Eat, drink and be merry, for tomorrow we die. Not literally tomorrow. Seriously, don't die tomorrow.

Sometimes I’m philosophical about death. I think of the circle of life, death making way for birth and all that. Flowers are born from seeds, and they die to be reborn as more flowers.

Not today. Today, fuck that kumbaya crap.  

I want my mother and father back. I’m looking at pictures of an uncle who died of cancer recently, and I want to hear his voice again. I saw him seven months ago. He wasn’t a healthy man then, but you’d  have been hard-pressed to tell by looking at him. I wasn’t there at the end, but I remember what mom looked like, so I can imagine it. I want them all back, and I want the new people, too, because I’m a greedball, and as long as I’m wishing, I’m going to wish big. I’m going to shake my tiny fist at the stupid poopy-headedness of it all, and then I’m going to put my fist down, because that’s a lot of shaking, and I don’t work out.  

Today, I don’t want to pretend this all ends well in some chick-flick way where we learn something valuable at the end and become better people for it. Mostly, it just sucks and you pack it away somewhere because there’s other shit to do. Then you write the narrative where you’re the hero of your own story, and you come out wiser and stronger for it, because we like endings that mean something.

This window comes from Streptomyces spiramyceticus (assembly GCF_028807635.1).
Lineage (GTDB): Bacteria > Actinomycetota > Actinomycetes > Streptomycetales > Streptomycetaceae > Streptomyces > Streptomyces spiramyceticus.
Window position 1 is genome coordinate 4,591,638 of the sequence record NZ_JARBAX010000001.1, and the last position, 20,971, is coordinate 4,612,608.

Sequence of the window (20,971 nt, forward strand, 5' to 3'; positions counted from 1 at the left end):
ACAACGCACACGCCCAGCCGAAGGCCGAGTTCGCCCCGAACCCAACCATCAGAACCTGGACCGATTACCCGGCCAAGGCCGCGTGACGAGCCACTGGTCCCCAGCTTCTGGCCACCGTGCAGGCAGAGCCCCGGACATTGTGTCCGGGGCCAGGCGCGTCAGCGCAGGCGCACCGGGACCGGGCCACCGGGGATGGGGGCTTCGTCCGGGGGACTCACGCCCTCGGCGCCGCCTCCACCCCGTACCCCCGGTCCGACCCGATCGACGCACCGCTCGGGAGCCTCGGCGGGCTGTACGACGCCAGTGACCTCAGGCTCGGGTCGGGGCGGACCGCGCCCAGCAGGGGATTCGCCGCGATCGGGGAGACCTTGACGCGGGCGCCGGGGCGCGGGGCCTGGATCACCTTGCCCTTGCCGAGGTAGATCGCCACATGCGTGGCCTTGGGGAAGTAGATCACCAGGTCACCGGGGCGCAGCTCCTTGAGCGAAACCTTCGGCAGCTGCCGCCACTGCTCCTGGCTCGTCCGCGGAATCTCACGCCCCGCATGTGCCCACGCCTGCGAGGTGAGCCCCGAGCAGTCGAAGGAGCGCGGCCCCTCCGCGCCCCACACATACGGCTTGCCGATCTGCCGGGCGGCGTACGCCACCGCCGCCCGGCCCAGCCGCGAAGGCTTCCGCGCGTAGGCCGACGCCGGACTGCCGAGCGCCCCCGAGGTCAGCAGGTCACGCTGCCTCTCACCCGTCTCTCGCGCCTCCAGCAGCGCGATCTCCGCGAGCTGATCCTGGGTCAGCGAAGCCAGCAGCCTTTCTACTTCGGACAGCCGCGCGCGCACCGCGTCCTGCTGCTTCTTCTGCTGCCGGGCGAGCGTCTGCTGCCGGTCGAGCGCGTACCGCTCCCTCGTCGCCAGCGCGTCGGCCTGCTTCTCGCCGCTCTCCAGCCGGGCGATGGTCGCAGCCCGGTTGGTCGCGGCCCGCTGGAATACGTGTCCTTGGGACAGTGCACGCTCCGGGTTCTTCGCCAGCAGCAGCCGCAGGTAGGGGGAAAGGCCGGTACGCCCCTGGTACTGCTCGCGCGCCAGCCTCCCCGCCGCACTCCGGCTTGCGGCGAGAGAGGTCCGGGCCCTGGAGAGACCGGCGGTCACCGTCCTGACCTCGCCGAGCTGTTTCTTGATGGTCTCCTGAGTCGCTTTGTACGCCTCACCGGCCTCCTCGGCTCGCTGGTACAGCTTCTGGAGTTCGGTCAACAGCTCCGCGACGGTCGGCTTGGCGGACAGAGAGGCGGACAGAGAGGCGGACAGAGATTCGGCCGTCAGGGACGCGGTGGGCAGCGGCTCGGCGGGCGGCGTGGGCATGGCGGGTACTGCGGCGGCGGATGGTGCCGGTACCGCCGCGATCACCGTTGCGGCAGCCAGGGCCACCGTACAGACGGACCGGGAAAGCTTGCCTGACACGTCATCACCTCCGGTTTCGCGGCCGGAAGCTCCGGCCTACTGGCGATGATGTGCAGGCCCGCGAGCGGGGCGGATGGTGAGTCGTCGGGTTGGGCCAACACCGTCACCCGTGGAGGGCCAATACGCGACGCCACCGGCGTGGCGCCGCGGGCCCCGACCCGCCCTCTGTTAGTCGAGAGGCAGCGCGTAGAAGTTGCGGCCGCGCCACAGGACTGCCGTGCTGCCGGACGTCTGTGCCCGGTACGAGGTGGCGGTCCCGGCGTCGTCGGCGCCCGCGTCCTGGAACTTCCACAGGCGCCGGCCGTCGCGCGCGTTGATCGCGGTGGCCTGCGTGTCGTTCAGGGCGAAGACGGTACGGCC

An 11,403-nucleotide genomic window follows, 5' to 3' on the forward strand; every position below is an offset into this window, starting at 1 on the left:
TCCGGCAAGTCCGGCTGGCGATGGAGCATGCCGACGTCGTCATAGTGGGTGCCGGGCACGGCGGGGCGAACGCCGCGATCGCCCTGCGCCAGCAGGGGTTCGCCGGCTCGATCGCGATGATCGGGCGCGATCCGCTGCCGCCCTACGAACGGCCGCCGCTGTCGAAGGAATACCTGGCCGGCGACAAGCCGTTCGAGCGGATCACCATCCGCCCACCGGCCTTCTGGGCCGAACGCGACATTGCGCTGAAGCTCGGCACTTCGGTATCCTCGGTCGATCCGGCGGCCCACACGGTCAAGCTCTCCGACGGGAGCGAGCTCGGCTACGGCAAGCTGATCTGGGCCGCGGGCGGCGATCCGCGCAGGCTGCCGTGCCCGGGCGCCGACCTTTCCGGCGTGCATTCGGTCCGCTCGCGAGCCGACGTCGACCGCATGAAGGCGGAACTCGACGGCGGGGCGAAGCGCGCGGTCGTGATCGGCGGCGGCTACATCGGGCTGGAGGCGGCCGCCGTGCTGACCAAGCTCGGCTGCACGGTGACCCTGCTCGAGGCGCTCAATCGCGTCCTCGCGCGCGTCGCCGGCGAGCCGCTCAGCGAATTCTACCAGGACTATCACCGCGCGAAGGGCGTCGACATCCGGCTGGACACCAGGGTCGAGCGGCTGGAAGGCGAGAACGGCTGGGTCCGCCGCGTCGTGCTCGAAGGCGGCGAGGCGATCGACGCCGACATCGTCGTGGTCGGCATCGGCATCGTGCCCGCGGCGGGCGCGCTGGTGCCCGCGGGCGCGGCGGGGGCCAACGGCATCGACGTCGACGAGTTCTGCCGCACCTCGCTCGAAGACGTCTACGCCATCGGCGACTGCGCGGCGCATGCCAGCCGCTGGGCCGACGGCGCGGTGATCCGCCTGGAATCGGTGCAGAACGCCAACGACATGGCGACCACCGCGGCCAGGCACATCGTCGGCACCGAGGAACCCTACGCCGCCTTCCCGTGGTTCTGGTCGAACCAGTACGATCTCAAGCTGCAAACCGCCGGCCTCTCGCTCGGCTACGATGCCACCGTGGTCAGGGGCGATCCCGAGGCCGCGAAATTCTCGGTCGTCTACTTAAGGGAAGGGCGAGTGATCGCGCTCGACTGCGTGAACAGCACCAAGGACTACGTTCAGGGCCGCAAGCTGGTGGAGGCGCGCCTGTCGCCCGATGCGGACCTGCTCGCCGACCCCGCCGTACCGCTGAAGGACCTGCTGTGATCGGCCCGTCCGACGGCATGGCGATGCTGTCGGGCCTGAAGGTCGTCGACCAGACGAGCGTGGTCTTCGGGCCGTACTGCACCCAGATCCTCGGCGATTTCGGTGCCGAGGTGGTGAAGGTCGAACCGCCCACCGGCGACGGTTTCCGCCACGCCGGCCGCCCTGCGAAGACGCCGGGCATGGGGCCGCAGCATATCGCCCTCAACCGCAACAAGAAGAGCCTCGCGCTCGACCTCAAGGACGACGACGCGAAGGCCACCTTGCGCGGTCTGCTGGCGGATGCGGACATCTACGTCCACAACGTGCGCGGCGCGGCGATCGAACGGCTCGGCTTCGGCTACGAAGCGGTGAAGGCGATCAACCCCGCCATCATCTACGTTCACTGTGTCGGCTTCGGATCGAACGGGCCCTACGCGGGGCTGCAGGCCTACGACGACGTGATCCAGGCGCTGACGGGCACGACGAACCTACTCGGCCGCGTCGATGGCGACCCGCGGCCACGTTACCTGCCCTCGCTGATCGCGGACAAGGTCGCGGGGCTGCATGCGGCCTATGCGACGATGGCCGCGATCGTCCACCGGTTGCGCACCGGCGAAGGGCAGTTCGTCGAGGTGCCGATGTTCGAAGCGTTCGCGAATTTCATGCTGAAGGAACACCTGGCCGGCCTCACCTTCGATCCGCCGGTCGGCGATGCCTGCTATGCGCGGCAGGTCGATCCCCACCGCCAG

I don’t believe in an afterlife. Not really. Sometimes I do, when it’s nice to stop missing people so much and just pretend. I can’t bring myself to pretend full-time, though. Religion would make this stuff easier, but once you’ve stopped believing in the Tooth Fairy, you can’t ever go back.  

I told Devon that he’s not allowed to die before me. The worst thing about my uncle’s funeral wasn’t saying goodbye to him: It was watching his wife, my aunt, cry beside his body, crushed under the weight of too many losses. With many of her siblings and her friends dead and her own advancing cancer, her world has gotten very small. Devon pointed out that, statistically, he is likely to die well before me. I told him that if he kept talking like that, he was going to die a lot sooner than he expected.

I’ll be fine tomorrow. Life is too short and precious to dwell infinitely on the inevitable end of it all. But today I am going to dwell. And probably drink wine.